Reform of the criminal justice system and ministry to prisoners both provide important opportunities for Christian involvement, panelists said at a Southern Baptist-sponsored forum in Nashville.
Spokesmen from the Southern Baptist Ethics & Religious Liberty Commission (ERLC), Tennessee Gov. Bill Lee’s office and Prison Fellowship addressed criminal justice and rehabilitation as part of the ERLC Leadership Luncheon event Dec. 3 at the Southern Baptist Convention building in Nashville.
“[I]t’s easy for us to kind of put out of our mind the incarcerated population — sort of throw away the key, lock them up and don’t think about them,” said Daniel Darling, the ERLC’s vice president for communications.
The data demonstrate “simply incarcerating a lot of people doesn’t actually make us safer,” he told the audience of pastors, leaders and other Christians from Middle Tennessee. “But rehabilitation and getting people back on their feet and having real pathways for people to change is really important, not just for the dignity of the incarcerated population but also for public safety.”
Joseph Williams, the governor’s director of external affairs and a member of his senior staff, said it is “not only all right but incumbent upon Christians to say, ‘These actually aren’t political issues; these aren’t ideological debates; these are about human beings, victims, perpetrators, broken families, hopelessness.'”
In doing so, he said, Christians are saying, “[W]e are called to be salt; we are called to be light; and therefore we are going to engage in these issues — not in the ways that the world does, not in the battles as they are waged on the political battlegrounds but instead as Christ did, as our Savior did.”
Ministry to inmates is a “great place to start” for pastors and church members in breaking “the cycle of crime,” said Craig DeRoche, senior vice president of advocacy and public policy for Prison Fellowship. People all have the same problems, he said. “They look like fear and selfishness and guilt and shame and anger…. And Christ can solve those problems. So we don’t need unhealthy solutions. That’s the mechanics of breaking the cycle of crime in a person.”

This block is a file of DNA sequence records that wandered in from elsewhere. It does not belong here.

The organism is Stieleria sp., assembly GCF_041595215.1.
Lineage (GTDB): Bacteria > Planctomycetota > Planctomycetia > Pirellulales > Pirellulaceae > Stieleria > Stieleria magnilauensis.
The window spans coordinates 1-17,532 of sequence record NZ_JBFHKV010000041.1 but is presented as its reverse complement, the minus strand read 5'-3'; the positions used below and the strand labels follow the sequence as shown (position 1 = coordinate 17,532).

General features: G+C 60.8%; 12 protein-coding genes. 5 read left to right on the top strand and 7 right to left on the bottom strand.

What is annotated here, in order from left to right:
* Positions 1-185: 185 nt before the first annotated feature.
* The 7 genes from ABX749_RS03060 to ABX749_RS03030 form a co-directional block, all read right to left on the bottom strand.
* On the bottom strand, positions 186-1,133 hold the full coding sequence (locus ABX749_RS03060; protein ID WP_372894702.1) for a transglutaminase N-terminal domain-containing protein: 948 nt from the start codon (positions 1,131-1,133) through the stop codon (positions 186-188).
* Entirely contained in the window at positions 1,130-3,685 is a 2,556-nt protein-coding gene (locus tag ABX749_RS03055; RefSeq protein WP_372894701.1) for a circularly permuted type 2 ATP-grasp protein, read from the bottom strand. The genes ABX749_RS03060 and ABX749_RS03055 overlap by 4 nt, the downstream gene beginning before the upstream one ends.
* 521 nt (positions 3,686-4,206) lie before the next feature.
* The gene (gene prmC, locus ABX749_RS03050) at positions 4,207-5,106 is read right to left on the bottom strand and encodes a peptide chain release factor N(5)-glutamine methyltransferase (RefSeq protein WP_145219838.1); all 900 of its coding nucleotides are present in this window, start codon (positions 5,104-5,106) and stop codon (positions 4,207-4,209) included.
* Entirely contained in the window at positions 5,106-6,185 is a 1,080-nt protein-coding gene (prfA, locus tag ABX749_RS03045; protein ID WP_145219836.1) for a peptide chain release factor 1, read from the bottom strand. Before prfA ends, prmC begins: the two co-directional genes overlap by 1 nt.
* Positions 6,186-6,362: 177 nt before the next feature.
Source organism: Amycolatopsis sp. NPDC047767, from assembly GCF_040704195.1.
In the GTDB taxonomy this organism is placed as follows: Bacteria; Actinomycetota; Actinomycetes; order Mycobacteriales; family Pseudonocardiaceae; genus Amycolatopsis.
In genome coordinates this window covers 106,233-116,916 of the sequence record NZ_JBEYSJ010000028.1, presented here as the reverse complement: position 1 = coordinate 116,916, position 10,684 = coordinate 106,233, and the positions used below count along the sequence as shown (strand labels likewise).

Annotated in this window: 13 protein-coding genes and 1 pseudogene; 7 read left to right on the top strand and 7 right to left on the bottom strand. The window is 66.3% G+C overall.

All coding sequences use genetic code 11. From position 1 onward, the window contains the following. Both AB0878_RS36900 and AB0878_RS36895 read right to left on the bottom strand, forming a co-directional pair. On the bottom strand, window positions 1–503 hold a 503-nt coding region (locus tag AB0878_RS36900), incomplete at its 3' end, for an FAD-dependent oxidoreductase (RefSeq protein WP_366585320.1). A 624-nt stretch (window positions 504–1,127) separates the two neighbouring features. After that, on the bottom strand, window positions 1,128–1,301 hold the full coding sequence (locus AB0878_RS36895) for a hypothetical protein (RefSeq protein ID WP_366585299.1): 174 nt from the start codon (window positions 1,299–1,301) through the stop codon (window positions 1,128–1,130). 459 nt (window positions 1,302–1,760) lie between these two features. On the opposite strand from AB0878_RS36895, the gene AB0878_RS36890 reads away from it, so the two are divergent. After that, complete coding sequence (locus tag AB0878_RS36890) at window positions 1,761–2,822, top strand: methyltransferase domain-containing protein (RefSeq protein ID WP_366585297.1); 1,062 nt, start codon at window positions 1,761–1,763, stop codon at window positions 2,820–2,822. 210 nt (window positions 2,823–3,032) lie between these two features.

The panel discussion followed an interview of Lee by ERLC president Russell Moore. In the interview, Lee explained his promotion of criminal justice reform in Tennessee came as a result of mentoring a man coming out of prison before he ran for governor.
Since being elected governor in 2018, Lee has maintained his mentoring role and has introduced the Volunteer Mentorship Initiative, which encourages Tennesseans to advise inmates. Assigned to implement the initiative, Williams said its goal is to bring people face to face with incarcerated people, “because once you do that, you can’t deny the imago dei” — the biblical doctrine that every human being has dignity because he or she is made in the image of God.
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Source: Baptist Press